Why DevOps Popularity Has Surged
Why DevOps Popularity Has Surged
| devops - David Zomaya

Why DevOps Popularity Has Surged

According to Puppet’s 2017 State of DevOps report (last year’s focused more on five stages of DevOps evolution) organizations that are DevOps high performers:

  • Deploy 46x more frequently
  • Have a change lead time that is 440x faster
  • Have a mean time to recover (MTTR) that is 96x faster
  • Have a lower change failure rate (1/5th as likely to fail)

While stats for these high performers should be taken with a grain of salt, the potential benefits are clear. DevOps makes teams more productive and leads to better results.

Understanding the specific benefits DevOps can bring is important for IT pros looking to implement or transition to DevOps. In this piece, we’ll dive into some of the specific benefits of DevOps that have helped drive its popularity.

Understanding What DevOps is

Despite its popularity, nailing down a clear and concise definition of DevOps is tough. On one hand, DevOps Engineer was the most recruited job title on LinkedIn in 2018 (pdf). On the other, IT pros will argue DevOps isn’t a job title at all (looking at you, Reddit). However, even with the debate, there are some characteristics of DevOps we can all (well, most, this is the internet after all) agree on.

The name is easy enough to understand. A combo of the two domains of development “Dev” and operations “Ops” (e.g. sysadmin teams and QA) = “DevOps.” Beyond that, DevOps is not a product offering or specific software suite. It is an approach to development: a philosophy that puts an emphasis on communication, speed, and customer value.

The DevOps approach aims to overcome silos that exist between development and operations teams. DevOps also automates things, a lot. The more automation, the better. The objective is the ability to deliver customer value with quality, agility, and speed.

The result is often better software and fewer bottlenecks. In a nutshell, this is why DevOps popularity has grown so rapidly: better and faster is a compelling business case. In the sections below, we’ll dive into some of the specifics and explore the benefits in detail.

For a deeper dive into the fundamentals of DevOps, check out Shawn Power’s Intro to DevOps webinar.

DevOps Speeds Up Time to Market

Shipping quality products quickly gives organizations a competitive advantage. DevOps enables software companies to do just that. But first, it is important to understand the “traditional” approach to development. With the traditional approach, development worked and tested code in an environment that wasn’t identical to the production environment. Dev then delivered code to operations for production deployment.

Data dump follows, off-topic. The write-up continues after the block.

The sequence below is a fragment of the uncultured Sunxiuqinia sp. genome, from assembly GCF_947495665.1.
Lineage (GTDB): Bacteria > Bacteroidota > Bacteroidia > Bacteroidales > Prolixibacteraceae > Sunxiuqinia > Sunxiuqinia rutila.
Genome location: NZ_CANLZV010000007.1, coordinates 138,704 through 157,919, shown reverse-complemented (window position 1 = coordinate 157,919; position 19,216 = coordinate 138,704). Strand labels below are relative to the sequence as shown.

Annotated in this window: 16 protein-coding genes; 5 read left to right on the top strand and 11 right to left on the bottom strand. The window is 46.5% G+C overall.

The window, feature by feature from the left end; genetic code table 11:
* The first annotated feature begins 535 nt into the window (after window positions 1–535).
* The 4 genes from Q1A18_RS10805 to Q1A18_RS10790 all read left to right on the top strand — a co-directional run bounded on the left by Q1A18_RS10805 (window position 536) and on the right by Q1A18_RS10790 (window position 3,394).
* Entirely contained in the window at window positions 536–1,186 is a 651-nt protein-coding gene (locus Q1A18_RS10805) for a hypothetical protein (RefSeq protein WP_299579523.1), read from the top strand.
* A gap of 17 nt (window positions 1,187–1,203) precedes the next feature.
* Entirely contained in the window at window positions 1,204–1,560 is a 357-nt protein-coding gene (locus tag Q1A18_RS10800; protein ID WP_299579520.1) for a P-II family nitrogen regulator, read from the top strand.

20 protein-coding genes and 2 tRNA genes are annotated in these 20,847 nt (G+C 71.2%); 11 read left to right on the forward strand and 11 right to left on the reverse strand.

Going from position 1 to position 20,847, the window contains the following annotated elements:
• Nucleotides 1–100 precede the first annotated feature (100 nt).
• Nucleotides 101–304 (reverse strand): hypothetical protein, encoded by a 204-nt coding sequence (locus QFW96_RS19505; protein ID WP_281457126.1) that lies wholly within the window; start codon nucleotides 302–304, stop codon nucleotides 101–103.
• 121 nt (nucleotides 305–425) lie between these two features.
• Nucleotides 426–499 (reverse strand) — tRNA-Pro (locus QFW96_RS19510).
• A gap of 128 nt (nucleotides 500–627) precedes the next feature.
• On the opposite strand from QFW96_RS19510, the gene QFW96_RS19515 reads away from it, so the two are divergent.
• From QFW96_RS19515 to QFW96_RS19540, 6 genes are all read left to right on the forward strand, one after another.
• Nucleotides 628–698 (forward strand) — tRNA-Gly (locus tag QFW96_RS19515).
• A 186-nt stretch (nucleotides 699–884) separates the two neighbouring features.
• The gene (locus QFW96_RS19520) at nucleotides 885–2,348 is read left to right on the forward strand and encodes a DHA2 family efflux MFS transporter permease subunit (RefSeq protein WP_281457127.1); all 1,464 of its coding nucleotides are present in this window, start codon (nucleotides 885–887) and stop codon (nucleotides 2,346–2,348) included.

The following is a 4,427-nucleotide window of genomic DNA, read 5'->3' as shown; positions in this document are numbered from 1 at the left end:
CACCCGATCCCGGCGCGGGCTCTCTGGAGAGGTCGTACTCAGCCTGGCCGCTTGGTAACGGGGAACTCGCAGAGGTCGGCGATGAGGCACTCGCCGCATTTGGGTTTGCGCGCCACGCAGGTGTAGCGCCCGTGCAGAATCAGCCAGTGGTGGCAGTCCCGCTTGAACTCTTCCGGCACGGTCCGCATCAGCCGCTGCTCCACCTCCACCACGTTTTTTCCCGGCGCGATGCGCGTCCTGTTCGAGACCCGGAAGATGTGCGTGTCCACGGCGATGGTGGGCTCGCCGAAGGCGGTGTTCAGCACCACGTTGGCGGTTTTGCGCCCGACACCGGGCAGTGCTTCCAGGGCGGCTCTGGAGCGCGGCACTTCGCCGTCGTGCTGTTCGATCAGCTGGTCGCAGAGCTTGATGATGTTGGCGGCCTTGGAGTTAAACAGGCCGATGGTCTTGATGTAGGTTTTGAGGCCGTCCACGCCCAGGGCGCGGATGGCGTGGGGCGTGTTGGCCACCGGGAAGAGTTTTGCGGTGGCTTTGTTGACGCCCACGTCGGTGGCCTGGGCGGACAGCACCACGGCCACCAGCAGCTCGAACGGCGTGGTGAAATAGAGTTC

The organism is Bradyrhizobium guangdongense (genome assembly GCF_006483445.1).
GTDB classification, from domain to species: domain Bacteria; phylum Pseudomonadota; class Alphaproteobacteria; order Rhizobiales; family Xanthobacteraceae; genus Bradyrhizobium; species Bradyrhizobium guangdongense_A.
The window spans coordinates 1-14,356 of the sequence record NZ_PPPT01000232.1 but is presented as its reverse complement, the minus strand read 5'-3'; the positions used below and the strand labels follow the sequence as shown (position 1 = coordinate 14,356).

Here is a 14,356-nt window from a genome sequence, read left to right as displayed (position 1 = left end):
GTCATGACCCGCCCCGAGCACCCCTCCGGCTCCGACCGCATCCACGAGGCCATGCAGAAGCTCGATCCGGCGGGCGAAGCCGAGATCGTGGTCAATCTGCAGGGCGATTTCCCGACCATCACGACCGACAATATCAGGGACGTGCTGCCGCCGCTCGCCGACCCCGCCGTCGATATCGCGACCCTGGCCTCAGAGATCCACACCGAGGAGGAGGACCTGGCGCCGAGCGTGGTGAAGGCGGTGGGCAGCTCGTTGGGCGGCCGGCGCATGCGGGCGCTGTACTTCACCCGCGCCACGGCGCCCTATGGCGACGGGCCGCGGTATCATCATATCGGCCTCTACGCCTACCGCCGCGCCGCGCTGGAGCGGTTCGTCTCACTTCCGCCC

Because the environments weren’t identical, issues could arise. As could finger-pointing and unproductive meetings. All these issues take time to resolve. Time costs businesses money.

DevOps breaks down these silos between development and ops. It also creates an environment where deployments and testing are automated. This shortens feedback loops and reduces friction in getting a product to market. Such an approach enables teams to finish projects faster and deliver more value over time.

DevOps Helps Improve Security

Not only does DevOps stress security, but automation also helps enable it. Oversight and misconfiguration are common reasons for security breaches. By automating testing and focusing on infrastructure as code, DevOps can help reduce these problems.

It’ll start at the development level where code is written and checked. It then moves on to testing and quality checks where code will be reviewed while providing feedback to development before releasing the software. From there, a build is created for release where testing will continue and problems found with security will be reported back to development for fixes and updates.

Using these DevOps practices, you will essentially increase monitoring and report changes in security requirements fast and effectively to provide updates sooner and react to newly discovered vulnerabilities.

DevOps Encourages Communication

You don’t always think of soft skills like effective communication when you think of tech. However, communication is vital to product development. The traditional approach to development was conducive to silos — where dev and ops were isolated from one another. This often resulted in reduced collaboration.